The Old Testament: Text and Context

Written by Victor H. Matthews and James C. Moyer Reviewed By James McKeown

This is an introductory textbook to the literature, history and social world of the OT. It presents material in the context of the OT as a whole and of the Ancient Near East. The work is illustrated by maps, charts and photographs.

The first chapter introduces the student at a basic level to archaeology and the Bible, geography and climate of the Ancient Near East, and oral tradition and the development of the canon. The main body of the book is divided into four historical periods: premonarchic, monarchic, Persian and Hellenistic. Within this framework the order of the canon is followed except for the prophets. An introduction to Wisdom Literature and the Psalms is included, somewhat arbitrarily, in the section on the monarchic period. Four themes are singled out for more detailed treatment: covenant, universalism, wisdom and remnant. A brief explanation of each theme is given in the introduction and this is expanded in the appropriate contexts throughout the rest of the book.

Throughout the textbook there are references to ancient extra-biblical material and some comparisons with more recent events. For example, the book of Judges is compared to frontier life in America in the late nineteenth century, and the judges likened to ‘Billy the Kid’, ‘Jessie James’ and ‘Wild Bill Hickok’! America is not the only source for such comparisons since Jael, who murdered General Sisera, is put in the same company as ‘Lizzie Borden’ and ‘Mata Hari’.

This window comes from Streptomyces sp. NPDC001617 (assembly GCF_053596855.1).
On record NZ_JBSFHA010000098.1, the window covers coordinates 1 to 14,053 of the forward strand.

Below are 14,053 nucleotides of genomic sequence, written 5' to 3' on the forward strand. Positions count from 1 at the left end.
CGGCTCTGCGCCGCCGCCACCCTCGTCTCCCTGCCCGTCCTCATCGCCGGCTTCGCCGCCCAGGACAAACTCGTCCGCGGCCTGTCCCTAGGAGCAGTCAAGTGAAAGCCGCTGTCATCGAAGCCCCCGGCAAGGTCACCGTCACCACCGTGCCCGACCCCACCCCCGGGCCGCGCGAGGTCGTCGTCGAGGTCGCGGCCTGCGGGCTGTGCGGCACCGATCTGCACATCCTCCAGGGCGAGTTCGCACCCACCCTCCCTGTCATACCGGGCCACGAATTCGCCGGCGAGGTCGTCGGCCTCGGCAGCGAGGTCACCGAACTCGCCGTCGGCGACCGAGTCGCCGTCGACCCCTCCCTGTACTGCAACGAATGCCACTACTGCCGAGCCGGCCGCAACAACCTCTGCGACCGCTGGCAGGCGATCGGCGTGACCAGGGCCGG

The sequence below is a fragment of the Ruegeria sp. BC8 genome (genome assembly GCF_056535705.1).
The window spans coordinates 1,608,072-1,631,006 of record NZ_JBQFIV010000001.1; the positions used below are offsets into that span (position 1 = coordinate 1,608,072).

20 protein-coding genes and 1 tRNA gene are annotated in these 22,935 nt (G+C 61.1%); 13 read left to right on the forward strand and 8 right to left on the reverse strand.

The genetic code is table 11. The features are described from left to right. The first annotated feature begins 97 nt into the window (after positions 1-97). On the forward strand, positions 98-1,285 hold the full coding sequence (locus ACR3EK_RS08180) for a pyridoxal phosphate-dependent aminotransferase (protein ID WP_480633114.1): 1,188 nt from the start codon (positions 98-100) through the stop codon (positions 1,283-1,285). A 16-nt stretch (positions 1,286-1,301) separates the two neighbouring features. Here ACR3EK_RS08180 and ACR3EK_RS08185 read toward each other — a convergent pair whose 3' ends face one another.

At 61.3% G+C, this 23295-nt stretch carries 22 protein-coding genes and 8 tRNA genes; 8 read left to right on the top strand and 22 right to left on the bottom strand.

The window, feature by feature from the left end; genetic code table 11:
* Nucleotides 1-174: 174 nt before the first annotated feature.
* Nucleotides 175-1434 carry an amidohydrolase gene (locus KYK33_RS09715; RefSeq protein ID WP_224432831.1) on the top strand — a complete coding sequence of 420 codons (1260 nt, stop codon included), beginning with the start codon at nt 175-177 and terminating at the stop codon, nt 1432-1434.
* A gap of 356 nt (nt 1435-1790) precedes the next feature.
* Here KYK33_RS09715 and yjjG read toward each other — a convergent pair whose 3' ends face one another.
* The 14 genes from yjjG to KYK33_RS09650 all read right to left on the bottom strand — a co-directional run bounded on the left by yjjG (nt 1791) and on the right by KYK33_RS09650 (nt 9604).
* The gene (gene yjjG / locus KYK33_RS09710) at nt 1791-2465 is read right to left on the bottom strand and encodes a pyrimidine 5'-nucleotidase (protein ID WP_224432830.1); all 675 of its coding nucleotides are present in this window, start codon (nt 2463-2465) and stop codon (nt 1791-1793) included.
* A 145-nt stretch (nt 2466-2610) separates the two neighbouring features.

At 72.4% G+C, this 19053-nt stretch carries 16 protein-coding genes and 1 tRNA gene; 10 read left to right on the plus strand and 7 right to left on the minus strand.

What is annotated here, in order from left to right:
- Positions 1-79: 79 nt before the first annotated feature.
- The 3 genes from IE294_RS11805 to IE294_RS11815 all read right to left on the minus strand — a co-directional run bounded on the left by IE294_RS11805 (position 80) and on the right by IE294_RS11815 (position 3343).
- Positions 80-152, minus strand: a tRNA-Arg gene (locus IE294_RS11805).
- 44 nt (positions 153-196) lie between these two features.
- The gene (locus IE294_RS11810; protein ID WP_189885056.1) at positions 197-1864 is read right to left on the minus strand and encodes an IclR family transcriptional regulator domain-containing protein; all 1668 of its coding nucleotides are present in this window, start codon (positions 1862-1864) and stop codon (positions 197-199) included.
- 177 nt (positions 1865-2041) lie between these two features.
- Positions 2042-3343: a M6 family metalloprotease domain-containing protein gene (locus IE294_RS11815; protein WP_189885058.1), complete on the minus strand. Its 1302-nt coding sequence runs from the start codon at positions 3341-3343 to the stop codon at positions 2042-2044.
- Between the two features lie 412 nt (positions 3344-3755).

Special features of the book include ‘insets’, shaded areas of text which draw attention to various topics that the authors want to underline. These range from an excursus on the authorship of the Pentateuch to an outline of ancient Israelite grief rituals. Technical terms associated with biblical studies are set in bold print throughout. Usually they are defined where they occur, and a complete list is also given at the end of the book. A list of study questions concludes each chapter. The student will find these questions helpful in identifying some of the main issues raised in biblical studies but comprehensive answers will not always be found in the textbook itself.

Views on issues such as authorship and dating of the literature tend to reflect modern scholarship. The issues are not discussed in detail and often only one view is expressed. Thus Daniel is ‘most likely a Hellenistic work’ (p. 256). There is very little bibliographical material. Students are referred to the main dictionaries, encyclopaedias, atlases and one-volume commentaries, but there is no guidance on further reading on specific issues.

In conclusion, this is a basic textbook introducing OT studies. It will assist newcomers to gain an overview of the subject and will introduce them to some of the technical terms employed.

James McKeown

James McKeown
Union Theological College
Belfast, Northern Ireland